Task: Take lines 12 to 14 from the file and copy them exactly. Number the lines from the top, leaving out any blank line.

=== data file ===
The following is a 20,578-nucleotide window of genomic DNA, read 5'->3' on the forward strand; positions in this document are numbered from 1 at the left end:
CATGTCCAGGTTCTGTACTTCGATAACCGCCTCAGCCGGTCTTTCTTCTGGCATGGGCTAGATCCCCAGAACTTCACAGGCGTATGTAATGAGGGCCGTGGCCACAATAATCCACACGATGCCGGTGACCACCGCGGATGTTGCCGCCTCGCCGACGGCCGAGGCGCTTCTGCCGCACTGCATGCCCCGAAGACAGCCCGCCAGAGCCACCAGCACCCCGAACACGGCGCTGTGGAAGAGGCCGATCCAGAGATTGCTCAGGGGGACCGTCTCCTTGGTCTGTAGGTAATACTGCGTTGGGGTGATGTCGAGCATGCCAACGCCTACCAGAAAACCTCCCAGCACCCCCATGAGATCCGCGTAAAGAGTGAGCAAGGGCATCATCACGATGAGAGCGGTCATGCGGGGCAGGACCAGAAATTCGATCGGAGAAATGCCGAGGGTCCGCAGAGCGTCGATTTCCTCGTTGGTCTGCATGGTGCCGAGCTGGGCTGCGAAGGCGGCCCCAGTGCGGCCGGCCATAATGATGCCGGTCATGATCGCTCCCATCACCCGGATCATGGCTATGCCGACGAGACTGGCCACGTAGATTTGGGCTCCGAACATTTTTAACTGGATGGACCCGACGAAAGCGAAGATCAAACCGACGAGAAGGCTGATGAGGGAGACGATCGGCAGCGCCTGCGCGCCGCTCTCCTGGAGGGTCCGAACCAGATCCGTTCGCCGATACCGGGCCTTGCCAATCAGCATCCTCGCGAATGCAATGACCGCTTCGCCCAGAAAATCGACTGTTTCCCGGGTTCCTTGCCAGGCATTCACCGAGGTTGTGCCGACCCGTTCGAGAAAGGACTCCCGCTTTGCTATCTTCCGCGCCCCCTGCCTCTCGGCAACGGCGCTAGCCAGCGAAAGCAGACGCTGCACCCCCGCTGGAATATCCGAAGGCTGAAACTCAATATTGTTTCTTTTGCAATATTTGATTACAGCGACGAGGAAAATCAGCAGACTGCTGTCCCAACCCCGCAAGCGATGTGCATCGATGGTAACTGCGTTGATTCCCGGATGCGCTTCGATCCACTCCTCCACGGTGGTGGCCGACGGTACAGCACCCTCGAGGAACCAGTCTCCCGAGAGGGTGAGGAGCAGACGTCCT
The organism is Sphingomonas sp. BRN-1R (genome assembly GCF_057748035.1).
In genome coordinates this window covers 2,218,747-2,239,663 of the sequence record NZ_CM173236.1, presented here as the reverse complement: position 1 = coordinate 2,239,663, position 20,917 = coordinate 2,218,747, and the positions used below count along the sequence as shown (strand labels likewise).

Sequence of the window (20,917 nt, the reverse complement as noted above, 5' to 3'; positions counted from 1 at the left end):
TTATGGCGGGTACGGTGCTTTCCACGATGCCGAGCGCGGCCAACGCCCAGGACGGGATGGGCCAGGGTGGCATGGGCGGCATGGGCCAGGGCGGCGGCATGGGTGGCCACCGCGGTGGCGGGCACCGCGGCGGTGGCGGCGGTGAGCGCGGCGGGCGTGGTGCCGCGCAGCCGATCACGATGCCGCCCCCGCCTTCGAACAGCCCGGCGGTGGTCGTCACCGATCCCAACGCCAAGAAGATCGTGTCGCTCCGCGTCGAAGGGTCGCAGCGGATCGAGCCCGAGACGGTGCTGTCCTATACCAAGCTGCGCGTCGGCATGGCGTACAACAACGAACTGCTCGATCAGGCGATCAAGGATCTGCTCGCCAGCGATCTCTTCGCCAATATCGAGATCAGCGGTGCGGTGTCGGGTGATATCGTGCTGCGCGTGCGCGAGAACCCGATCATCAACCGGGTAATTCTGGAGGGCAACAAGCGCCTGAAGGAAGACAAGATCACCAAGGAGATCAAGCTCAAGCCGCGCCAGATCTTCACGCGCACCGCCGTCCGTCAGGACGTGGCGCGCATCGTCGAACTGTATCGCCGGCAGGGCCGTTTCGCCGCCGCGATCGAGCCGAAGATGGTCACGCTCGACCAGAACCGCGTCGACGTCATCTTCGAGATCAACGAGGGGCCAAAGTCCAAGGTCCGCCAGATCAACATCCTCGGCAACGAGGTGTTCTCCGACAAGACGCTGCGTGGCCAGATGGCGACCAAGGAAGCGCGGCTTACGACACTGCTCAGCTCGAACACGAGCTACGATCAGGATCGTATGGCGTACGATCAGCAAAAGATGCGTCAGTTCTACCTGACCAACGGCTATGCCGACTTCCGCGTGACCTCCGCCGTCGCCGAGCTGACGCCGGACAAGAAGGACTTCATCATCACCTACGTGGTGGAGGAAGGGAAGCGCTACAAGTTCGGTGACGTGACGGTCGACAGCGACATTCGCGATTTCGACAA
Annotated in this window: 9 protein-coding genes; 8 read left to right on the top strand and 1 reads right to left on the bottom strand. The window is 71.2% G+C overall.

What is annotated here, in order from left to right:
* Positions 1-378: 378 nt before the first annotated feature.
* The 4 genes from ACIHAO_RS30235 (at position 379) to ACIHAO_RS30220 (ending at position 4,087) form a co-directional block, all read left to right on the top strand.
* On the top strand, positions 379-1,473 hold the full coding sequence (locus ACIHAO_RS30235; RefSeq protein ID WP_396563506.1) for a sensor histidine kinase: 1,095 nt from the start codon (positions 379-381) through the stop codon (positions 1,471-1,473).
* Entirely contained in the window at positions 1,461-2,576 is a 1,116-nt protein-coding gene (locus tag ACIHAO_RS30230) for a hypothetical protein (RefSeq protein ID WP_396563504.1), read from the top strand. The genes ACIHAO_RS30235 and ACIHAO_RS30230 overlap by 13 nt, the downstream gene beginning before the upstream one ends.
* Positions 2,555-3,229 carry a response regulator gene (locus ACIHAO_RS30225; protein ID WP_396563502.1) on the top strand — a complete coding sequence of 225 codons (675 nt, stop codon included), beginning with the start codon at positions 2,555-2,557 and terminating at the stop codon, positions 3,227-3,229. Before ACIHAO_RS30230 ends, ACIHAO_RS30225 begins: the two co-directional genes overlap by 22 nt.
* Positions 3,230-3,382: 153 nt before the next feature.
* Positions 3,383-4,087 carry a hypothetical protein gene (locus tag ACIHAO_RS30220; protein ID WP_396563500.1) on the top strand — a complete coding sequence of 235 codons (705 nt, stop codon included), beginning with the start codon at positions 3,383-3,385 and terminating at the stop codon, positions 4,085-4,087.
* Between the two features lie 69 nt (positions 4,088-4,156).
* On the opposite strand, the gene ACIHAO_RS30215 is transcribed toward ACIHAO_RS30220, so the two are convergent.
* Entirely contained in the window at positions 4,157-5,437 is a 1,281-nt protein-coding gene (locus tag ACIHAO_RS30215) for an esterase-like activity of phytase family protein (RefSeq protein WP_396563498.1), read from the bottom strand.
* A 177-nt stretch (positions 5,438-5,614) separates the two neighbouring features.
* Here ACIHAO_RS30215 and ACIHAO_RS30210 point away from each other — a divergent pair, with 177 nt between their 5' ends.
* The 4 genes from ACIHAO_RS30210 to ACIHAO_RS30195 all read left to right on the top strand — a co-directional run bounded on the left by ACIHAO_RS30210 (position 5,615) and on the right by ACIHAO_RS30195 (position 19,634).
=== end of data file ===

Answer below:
* Entirely contained in the window at positions 1,461-2,576 is a 1,116-nt protein-coding gene (locus tag ACIHAO_RS30230) for a hypothetical protein (RefSeq protein ID WP_396563504.1), read from the top strand. The genes ACIHAO_RS30235 and ACIHAO_RS30230 overlap by 13 nt, the downstream gene beginning before the upstream one ends.
* Positions 2,555-3,229 carry a response regulator gene (locus ACIHAO_RS30225; protein ID WP_396563502.1) on the top strand — a complete coding sequence of 225 codons (675 nt, stop codon included), beginning with the start codon at positions 2,555-2,557 and terminating at the stop codon, positions 3,227-3,229. Before ACIHAO_RS30230 ends, ACIHAO_RS30225 begins: the two co-directional genes overlap by 22 nt.
* Positions 3,230-3,382: 153 nt before the next feature.